Sleeping Beauty

The New York City Ballet on Thursday, January 4.

Could there be a more passive heroine than Princess Aurora, better known as Sleeping Beauty? She literally sleeps through most of the story, either as an infant or as the victim of a curse. That’s not her fault, of course, but neither does it make her a particularly compelling character.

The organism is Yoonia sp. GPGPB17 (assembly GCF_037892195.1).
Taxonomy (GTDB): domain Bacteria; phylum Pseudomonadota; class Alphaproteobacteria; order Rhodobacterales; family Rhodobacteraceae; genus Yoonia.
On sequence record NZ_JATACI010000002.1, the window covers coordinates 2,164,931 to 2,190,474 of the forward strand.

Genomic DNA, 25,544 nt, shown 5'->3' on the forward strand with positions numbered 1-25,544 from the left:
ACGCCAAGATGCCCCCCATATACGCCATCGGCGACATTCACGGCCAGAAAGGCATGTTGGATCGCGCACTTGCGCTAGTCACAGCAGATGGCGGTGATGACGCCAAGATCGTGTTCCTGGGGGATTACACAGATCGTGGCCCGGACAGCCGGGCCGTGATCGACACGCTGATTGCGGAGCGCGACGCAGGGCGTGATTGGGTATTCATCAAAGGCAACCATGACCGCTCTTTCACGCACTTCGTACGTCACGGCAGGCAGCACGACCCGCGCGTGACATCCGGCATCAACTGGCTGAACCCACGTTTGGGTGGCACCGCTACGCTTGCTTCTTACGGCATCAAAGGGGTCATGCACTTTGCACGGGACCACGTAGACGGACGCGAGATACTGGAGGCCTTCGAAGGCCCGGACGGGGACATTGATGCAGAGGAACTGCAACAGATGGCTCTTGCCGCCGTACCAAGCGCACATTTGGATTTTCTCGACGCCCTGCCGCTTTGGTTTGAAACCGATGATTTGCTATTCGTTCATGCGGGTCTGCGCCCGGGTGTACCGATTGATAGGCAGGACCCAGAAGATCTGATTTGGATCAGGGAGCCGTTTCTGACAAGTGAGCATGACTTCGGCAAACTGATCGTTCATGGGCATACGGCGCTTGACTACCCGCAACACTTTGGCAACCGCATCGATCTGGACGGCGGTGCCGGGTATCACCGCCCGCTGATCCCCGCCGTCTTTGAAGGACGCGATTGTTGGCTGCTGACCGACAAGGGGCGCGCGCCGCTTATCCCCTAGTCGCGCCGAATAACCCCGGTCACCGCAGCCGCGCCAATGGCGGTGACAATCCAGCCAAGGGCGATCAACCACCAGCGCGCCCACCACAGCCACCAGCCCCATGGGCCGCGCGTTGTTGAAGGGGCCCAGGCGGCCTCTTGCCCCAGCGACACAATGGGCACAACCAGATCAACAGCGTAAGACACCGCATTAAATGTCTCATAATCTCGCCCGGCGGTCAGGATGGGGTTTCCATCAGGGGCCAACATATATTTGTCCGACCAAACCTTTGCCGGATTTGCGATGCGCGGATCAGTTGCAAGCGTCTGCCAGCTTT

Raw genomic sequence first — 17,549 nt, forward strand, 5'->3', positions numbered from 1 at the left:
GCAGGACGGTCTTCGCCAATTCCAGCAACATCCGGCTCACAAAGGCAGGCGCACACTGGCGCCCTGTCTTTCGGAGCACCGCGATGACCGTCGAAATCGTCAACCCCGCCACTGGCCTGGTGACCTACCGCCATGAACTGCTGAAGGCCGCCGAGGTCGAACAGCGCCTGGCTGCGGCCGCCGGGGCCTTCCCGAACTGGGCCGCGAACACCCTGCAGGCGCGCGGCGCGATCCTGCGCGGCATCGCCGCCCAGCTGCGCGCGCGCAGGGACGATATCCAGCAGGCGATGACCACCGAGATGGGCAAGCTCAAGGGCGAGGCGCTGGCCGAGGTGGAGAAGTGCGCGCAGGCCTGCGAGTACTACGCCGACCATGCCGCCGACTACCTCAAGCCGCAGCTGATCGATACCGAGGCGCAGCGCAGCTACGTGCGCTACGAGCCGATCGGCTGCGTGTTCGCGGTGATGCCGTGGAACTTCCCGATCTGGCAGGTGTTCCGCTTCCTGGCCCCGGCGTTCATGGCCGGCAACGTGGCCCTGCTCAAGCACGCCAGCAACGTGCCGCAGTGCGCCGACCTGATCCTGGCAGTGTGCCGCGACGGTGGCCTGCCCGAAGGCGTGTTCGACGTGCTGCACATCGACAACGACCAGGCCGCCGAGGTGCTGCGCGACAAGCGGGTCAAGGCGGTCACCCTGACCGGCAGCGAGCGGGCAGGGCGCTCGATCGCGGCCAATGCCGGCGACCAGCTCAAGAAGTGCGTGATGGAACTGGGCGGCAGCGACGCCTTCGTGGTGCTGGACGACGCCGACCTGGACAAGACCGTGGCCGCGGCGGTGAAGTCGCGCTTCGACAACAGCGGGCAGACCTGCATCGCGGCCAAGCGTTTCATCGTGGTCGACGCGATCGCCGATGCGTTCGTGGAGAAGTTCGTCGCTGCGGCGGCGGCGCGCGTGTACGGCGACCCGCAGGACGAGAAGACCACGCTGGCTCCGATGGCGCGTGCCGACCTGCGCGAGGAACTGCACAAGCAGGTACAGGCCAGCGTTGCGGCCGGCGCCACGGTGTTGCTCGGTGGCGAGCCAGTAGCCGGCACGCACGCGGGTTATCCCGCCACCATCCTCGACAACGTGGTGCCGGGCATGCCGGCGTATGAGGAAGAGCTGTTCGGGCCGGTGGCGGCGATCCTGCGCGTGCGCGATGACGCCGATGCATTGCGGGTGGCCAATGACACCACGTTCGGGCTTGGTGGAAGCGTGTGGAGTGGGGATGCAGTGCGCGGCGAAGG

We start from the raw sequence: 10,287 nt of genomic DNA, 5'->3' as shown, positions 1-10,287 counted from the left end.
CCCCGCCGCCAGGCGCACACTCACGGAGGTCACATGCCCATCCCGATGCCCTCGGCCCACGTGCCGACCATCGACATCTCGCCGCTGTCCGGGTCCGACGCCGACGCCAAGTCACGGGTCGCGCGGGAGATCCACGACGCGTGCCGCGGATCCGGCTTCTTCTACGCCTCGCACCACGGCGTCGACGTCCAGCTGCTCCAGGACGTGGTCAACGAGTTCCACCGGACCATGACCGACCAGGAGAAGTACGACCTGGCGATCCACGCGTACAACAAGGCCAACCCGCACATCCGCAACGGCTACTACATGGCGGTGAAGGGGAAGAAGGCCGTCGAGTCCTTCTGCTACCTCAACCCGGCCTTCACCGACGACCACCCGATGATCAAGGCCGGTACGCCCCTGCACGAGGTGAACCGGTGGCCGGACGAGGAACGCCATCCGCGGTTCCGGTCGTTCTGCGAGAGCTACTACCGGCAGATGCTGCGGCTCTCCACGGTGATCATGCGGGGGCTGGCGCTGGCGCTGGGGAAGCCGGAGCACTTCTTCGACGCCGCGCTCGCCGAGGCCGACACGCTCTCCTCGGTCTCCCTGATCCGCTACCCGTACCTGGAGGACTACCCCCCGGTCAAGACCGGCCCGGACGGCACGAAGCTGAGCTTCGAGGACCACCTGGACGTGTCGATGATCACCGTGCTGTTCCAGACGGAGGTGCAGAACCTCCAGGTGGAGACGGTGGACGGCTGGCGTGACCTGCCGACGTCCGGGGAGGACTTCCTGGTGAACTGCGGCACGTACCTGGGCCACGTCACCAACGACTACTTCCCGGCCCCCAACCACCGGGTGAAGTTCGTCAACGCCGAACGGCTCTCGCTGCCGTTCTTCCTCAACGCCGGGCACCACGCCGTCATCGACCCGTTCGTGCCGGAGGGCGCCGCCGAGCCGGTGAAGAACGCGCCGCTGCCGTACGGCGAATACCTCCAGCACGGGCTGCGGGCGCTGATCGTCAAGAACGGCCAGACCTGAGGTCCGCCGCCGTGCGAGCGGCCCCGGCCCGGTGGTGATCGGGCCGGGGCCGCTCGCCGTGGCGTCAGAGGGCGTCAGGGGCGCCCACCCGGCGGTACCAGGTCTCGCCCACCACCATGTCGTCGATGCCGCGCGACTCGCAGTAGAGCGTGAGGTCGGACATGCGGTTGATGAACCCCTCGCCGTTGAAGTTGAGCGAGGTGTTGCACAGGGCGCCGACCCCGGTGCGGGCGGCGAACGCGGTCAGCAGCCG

The classic Tchaikovsky ballet, as choreographed by Peter Martins, drawing from the iconic work of Marius Pepita, remedies that by highlighting the Lilac Fairy as the story’s true heroine, even if she doesn’t get titular status. After evil Carabosse curses baby Aurora, the Lilac Fairy bravely counters the spell, downgrading spindle-induced death into a hundred-year slumber. When her spell takes effect, the good fairy safeguards the princess and her family by conjuring protective brambles around the castle. Then she finds a suitable prince, enchants him with a vision of the sleeping beauty, leads him to the castle, and helps cut away the thorny hedges. No wonder she takes center stage in the final tableau: the happy ending is entirely her doing.